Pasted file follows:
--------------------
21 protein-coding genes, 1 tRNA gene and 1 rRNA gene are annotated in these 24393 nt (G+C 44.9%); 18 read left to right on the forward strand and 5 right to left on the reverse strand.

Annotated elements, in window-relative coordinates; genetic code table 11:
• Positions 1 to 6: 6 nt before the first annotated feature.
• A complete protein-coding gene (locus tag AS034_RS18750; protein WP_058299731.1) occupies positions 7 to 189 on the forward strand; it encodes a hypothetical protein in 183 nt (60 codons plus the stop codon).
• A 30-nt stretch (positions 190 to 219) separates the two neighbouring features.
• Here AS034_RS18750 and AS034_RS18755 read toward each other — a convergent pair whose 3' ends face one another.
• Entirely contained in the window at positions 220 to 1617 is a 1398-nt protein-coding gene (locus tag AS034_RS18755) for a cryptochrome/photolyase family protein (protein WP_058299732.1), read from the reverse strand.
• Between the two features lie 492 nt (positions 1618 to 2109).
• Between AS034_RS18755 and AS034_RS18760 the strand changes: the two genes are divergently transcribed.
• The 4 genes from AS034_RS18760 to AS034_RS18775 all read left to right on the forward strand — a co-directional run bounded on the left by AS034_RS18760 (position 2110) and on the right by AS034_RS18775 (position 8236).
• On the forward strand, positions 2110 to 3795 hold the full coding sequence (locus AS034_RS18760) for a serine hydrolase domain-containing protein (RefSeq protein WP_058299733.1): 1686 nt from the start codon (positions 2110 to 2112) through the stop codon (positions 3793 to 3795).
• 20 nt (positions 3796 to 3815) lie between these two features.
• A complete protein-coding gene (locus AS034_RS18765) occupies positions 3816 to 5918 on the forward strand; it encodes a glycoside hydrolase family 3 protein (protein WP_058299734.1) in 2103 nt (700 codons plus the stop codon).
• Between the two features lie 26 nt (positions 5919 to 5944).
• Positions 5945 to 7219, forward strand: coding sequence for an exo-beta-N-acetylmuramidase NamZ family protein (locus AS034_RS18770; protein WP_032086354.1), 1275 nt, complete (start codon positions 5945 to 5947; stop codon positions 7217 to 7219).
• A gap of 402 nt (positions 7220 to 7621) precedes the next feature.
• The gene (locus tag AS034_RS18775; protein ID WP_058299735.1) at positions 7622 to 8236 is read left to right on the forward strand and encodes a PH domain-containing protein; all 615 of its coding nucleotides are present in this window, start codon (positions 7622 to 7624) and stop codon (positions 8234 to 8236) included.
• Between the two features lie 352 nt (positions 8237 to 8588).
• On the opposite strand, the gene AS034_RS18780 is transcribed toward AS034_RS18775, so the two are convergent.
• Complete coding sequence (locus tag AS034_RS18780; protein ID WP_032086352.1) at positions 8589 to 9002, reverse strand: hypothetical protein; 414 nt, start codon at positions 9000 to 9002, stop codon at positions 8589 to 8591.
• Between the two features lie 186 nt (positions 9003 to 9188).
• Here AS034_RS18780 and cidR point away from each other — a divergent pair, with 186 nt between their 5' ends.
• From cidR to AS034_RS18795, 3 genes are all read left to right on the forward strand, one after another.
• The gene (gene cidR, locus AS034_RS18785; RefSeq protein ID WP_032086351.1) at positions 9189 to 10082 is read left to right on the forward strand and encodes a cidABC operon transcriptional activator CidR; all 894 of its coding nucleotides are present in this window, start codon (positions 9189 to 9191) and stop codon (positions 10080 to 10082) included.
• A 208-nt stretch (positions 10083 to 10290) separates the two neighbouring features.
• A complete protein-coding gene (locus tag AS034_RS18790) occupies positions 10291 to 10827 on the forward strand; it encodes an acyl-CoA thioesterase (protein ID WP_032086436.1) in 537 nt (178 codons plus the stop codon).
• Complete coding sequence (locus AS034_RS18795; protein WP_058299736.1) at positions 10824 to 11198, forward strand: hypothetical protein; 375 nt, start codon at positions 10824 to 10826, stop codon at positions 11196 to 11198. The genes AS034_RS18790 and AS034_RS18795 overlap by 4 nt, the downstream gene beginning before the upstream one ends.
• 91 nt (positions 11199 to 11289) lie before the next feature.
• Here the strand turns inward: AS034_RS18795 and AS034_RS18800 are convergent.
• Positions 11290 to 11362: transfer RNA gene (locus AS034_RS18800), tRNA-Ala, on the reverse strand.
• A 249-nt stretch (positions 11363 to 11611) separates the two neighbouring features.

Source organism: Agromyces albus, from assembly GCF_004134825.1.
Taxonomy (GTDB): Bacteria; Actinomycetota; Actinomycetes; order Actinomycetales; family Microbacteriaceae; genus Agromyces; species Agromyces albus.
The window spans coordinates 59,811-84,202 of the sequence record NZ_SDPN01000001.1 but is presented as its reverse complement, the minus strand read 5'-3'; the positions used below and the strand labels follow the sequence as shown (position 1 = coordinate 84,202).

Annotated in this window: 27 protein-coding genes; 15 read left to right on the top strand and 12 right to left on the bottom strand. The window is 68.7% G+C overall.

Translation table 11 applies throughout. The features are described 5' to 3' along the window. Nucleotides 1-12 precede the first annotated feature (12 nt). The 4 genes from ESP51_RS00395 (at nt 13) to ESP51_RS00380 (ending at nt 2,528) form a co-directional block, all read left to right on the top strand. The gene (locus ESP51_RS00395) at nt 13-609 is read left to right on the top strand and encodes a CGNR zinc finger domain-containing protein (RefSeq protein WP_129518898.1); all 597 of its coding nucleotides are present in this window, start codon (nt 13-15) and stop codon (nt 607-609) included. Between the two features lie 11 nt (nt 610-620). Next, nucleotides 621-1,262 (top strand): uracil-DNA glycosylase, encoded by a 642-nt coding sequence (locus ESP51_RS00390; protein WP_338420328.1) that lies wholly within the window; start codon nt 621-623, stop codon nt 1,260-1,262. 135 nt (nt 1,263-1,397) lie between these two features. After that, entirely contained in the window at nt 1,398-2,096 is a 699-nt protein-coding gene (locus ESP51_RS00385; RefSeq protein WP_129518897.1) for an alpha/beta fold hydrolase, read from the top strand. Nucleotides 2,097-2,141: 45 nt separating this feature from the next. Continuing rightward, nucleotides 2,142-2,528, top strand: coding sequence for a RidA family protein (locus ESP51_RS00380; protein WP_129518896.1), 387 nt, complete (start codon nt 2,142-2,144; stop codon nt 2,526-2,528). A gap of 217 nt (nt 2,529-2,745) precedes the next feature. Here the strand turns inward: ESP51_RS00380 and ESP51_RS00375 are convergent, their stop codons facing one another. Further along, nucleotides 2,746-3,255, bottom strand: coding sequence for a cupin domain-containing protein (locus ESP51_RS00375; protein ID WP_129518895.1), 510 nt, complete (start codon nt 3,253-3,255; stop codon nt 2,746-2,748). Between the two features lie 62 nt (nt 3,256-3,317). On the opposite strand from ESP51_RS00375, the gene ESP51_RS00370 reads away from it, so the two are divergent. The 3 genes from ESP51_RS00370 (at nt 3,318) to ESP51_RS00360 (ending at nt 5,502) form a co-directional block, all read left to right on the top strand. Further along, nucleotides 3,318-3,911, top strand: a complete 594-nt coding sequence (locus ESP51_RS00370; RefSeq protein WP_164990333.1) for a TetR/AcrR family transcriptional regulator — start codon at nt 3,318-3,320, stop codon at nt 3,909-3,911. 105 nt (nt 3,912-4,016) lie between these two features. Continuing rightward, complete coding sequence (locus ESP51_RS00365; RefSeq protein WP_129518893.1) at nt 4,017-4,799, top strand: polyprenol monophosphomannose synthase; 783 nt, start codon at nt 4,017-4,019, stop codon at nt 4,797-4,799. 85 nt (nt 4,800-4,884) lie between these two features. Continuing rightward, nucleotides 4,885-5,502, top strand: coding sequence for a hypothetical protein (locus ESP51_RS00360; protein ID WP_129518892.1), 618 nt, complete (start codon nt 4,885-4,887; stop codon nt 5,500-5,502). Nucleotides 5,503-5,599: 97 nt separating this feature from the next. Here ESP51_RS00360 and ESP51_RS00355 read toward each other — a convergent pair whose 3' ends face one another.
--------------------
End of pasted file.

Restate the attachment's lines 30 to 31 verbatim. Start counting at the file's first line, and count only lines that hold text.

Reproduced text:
• Positions 11290 to 11362: transfer RNA gene (locus AS034_RS18800), tRNA-Ala, on the reverse strand.
• A 249-nt stretch (positions 11363 to 11611) separates the two neighbouring features.